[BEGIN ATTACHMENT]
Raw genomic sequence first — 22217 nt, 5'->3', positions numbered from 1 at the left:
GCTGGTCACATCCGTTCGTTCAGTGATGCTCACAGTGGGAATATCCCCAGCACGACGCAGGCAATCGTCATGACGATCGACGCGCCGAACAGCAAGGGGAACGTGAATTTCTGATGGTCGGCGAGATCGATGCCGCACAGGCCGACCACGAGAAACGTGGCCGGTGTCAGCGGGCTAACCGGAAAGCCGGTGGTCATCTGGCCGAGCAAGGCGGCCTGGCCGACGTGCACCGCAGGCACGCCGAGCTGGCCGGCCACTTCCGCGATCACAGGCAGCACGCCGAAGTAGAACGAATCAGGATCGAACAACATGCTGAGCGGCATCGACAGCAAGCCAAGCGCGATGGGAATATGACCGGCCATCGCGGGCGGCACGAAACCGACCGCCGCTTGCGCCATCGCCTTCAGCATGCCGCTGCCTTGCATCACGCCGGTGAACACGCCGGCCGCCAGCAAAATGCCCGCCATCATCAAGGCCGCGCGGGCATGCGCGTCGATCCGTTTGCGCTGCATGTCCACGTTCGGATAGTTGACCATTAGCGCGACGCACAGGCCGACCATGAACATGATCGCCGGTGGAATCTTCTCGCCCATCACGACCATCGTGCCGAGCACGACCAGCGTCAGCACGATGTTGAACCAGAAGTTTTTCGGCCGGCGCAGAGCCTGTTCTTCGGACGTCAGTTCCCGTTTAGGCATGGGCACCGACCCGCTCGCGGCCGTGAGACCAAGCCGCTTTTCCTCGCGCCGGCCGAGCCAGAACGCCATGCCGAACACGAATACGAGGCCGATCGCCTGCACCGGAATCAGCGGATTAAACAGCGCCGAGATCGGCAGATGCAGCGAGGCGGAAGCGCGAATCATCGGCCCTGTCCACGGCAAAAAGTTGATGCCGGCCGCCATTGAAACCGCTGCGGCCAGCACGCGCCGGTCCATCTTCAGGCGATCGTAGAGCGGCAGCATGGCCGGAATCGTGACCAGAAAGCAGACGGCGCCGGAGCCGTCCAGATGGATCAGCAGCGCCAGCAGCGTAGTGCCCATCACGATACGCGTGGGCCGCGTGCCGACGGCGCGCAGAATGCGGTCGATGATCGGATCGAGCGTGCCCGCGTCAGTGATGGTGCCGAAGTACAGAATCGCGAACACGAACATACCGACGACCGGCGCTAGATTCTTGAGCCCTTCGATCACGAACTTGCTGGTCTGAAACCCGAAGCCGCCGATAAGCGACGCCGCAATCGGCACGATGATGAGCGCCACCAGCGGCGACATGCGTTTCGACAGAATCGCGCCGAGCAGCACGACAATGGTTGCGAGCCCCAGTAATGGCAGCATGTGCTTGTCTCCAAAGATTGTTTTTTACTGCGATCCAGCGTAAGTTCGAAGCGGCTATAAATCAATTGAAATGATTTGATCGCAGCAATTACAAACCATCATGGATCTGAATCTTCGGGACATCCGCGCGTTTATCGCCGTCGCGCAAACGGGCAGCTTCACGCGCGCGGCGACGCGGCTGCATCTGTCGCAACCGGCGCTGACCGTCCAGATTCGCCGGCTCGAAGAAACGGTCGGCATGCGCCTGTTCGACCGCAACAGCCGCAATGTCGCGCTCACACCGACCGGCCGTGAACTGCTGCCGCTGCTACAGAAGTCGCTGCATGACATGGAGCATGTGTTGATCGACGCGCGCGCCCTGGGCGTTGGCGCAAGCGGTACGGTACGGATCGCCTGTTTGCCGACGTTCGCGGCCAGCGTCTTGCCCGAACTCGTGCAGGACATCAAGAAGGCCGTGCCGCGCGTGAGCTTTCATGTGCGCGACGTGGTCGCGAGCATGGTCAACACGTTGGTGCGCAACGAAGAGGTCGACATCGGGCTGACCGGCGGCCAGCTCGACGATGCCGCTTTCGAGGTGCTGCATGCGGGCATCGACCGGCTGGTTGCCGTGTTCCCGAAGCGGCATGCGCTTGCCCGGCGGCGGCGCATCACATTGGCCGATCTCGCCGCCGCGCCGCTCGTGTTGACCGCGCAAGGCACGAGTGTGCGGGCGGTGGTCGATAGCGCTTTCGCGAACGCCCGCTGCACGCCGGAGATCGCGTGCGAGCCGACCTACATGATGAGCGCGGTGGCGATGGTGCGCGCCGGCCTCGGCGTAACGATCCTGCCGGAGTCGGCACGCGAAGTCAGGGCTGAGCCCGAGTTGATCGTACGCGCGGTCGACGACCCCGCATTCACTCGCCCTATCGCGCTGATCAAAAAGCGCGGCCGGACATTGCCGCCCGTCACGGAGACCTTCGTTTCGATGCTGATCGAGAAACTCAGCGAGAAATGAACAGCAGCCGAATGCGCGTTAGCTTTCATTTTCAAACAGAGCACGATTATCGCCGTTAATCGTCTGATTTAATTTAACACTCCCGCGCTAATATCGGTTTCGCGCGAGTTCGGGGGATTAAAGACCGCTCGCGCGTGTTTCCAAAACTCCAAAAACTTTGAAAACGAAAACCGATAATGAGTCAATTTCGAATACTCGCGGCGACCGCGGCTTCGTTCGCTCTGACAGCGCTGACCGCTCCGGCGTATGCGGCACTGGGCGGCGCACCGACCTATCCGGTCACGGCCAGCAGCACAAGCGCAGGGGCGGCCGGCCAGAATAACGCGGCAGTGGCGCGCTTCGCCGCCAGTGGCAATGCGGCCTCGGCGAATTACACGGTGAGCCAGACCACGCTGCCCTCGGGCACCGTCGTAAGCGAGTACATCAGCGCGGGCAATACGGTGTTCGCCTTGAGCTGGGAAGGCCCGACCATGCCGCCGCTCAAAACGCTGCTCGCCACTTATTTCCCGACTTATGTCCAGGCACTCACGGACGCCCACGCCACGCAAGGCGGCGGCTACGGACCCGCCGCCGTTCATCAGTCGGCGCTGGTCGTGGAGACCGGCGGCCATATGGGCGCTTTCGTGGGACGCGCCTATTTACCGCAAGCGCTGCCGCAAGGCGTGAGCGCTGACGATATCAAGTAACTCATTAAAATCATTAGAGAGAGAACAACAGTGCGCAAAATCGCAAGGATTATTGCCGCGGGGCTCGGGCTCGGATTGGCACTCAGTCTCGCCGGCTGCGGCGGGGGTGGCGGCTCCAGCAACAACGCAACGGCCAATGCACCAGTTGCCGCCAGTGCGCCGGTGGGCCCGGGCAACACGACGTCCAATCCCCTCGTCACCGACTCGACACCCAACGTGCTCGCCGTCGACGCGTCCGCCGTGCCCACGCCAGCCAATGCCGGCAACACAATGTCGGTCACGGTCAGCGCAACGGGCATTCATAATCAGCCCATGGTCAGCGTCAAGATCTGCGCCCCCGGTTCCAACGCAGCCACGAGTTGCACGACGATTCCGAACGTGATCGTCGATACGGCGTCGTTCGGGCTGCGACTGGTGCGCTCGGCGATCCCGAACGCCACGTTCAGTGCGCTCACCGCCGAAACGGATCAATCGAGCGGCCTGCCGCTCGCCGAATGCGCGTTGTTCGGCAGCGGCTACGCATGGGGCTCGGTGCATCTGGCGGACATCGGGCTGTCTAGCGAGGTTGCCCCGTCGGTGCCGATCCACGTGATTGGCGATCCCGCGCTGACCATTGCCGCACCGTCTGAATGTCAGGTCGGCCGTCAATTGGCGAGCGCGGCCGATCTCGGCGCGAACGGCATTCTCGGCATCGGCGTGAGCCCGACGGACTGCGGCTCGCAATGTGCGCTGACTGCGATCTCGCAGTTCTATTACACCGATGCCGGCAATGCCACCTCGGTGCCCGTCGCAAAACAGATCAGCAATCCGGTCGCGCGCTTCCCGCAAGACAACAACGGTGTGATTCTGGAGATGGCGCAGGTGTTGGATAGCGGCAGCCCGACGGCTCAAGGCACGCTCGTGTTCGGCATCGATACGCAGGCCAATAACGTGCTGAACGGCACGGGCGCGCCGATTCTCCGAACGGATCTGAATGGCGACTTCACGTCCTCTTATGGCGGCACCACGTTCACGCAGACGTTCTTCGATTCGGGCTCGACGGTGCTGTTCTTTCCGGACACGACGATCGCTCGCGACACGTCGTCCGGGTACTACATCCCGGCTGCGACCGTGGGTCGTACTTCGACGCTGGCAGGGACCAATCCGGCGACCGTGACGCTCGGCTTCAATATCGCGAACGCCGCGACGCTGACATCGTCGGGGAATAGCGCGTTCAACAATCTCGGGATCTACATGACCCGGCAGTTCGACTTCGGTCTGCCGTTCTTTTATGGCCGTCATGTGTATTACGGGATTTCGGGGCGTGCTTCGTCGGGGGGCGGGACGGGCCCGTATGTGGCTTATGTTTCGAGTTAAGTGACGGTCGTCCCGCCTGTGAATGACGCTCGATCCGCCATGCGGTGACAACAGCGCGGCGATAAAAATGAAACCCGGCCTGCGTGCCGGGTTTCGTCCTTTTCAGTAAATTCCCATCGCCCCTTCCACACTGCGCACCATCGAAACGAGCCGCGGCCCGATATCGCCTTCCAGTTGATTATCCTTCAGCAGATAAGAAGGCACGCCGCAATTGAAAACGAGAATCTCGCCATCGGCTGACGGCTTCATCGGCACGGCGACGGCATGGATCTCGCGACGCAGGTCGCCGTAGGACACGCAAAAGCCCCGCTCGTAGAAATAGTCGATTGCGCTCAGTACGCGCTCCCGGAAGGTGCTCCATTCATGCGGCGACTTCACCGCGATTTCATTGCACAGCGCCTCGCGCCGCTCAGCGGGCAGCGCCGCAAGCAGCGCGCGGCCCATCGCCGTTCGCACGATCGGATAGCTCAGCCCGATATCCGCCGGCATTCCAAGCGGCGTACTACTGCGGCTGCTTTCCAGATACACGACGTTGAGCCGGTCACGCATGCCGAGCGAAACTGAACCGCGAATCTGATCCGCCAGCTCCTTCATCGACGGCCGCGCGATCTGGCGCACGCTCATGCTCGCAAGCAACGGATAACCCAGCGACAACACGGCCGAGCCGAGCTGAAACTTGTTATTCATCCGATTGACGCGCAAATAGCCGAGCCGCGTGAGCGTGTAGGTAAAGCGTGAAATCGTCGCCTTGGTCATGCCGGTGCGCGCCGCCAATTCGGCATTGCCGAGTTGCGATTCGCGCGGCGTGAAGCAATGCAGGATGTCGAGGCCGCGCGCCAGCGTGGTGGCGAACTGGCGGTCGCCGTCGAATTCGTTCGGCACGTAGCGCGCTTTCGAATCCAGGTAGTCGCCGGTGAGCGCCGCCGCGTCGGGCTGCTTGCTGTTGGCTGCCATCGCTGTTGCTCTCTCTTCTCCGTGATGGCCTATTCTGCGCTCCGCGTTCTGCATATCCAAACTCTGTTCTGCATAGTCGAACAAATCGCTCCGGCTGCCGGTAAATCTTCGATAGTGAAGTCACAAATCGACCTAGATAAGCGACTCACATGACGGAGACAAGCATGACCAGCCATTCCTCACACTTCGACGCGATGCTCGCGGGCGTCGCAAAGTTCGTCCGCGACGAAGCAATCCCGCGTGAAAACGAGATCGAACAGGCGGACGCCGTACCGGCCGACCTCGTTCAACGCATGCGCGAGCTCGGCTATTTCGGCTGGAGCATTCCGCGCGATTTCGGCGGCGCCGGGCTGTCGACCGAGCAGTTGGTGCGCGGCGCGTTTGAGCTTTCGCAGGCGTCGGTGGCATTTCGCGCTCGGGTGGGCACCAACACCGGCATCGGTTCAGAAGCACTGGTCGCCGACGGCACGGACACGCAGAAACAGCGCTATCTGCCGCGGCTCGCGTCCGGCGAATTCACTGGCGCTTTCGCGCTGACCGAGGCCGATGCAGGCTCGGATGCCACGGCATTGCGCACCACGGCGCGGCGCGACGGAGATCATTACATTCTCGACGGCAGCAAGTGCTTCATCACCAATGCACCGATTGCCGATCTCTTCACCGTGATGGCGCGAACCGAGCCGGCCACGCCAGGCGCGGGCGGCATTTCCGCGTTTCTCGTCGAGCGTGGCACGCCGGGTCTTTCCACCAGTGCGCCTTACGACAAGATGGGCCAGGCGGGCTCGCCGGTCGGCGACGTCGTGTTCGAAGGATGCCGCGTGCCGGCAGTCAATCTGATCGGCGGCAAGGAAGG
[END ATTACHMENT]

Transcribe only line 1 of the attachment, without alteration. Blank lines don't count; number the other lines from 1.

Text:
Raw genomic sequence first — 22217 nt, 5'->3', positions numbered from 1 at the left: